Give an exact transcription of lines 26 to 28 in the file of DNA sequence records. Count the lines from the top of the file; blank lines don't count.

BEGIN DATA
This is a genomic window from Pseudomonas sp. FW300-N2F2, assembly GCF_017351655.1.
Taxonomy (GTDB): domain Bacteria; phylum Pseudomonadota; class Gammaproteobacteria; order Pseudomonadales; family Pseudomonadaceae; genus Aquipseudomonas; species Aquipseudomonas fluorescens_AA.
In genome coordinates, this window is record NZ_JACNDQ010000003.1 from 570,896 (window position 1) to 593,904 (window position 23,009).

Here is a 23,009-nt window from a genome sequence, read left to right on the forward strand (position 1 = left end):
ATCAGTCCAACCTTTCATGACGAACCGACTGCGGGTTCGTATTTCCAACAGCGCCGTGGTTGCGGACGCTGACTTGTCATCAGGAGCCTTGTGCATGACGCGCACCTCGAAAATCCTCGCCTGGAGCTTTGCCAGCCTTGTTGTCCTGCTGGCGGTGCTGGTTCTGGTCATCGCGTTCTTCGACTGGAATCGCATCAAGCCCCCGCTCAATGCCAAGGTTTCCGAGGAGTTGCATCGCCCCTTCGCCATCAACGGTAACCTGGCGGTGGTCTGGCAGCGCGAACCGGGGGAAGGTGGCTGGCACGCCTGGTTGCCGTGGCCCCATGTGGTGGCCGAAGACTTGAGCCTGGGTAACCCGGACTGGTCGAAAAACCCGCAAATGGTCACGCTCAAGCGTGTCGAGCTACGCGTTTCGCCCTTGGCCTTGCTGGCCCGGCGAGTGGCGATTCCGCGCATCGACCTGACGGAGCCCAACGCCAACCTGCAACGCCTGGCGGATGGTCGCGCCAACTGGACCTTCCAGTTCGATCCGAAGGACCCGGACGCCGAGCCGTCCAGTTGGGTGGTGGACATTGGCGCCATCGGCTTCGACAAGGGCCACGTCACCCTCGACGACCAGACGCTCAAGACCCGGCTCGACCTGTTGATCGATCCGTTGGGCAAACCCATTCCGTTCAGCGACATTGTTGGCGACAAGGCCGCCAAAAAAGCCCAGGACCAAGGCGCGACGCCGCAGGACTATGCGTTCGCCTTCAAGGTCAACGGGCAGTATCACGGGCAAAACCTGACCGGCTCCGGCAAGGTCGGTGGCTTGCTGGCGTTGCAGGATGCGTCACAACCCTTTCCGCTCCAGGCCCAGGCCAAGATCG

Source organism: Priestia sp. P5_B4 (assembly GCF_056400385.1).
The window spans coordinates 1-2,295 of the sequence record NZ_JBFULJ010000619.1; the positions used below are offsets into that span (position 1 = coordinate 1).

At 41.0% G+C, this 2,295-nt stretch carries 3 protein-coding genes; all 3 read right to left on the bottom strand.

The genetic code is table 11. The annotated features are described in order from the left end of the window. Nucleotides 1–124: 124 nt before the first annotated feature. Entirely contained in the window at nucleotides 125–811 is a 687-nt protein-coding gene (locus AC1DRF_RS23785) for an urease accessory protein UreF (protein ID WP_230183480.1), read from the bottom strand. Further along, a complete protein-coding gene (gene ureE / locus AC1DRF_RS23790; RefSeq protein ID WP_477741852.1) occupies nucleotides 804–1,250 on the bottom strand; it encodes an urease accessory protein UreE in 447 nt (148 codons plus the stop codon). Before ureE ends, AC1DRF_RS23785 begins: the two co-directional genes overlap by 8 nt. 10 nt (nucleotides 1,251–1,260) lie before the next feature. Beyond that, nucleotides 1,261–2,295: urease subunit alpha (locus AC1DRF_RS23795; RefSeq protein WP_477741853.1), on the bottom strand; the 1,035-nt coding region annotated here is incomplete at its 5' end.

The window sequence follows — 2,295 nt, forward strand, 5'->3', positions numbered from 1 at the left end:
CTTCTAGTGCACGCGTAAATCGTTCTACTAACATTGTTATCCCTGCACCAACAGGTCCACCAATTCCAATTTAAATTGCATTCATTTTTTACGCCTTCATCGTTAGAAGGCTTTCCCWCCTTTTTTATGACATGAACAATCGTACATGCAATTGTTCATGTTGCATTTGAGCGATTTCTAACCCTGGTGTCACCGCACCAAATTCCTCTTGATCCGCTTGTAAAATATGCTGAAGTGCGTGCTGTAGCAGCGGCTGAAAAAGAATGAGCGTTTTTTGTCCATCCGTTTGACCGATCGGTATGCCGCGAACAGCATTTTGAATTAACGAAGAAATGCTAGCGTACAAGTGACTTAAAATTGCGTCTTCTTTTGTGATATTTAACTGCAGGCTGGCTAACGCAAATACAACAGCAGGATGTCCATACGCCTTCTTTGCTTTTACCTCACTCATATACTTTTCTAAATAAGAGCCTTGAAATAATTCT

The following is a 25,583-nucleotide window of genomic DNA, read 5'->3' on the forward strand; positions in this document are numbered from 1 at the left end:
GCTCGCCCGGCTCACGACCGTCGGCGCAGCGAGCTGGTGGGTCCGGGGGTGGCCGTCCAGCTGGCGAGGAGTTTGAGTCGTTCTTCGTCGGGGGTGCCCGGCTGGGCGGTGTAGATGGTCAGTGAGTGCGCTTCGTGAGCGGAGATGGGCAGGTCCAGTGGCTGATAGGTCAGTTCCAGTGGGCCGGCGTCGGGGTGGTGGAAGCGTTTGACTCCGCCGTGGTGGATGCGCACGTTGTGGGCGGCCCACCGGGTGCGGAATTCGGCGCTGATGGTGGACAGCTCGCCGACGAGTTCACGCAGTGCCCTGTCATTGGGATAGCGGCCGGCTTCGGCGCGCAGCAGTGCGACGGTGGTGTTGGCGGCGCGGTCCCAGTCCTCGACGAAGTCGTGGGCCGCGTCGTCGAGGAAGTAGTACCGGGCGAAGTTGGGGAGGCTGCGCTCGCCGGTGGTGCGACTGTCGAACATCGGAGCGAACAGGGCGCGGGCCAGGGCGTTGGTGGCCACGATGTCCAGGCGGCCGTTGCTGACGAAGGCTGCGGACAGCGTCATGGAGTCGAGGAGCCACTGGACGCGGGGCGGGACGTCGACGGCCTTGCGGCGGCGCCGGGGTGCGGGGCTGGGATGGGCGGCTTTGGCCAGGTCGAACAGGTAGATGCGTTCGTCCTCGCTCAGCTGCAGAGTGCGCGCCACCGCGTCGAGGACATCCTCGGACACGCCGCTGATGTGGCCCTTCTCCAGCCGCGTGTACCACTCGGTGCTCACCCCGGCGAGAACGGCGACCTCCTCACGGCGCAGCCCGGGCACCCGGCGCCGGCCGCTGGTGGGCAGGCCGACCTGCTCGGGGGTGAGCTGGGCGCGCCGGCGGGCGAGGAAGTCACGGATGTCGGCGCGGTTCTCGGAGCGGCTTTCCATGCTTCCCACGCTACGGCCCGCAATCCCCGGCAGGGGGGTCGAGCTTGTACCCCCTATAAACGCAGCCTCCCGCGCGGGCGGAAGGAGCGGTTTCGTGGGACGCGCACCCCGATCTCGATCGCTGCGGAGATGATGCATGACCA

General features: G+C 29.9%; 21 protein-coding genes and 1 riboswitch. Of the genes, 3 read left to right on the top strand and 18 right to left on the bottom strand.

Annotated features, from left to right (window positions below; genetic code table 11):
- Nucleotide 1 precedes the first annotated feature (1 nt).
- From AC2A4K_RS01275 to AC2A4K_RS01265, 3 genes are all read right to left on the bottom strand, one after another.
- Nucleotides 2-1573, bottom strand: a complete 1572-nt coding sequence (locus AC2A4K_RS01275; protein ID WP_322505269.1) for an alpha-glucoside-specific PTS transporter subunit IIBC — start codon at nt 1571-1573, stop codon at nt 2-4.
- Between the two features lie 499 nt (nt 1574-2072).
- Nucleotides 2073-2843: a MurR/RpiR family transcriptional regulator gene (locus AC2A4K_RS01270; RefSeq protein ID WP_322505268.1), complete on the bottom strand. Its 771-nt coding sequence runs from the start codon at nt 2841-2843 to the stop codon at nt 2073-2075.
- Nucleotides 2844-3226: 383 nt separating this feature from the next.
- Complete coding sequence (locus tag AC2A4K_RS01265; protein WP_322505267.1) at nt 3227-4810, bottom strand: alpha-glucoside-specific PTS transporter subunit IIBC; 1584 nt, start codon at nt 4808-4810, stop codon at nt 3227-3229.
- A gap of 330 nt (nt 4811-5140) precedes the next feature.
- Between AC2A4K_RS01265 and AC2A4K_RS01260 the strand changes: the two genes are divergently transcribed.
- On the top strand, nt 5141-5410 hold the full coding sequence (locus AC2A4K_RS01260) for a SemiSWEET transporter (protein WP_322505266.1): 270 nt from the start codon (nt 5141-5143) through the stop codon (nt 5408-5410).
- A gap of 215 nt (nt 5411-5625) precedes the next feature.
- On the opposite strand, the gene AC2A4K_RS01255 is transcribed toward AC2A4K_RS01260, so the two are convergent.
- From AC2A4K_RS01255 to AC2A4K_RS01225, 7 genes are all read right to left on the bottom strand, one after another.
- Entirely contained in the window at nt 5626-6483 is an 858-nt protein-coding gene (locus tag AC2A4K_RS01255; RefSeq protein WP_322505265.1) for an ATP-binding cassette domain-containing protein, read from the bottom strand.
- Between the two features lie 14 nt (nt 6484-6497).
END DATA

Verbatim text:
- A gap of 215 nt (nt 5411-5625) precedes the next feature.
- On the opposite strand, the gene AC2A4K_RS01255 is transcribed toward AC2A4K_RS01260, so the two are convergent.
- From AC2A4K_RS01255 to AC2A4K_RS01225, 7 genes are all read right to left on the bottom strand, one after another.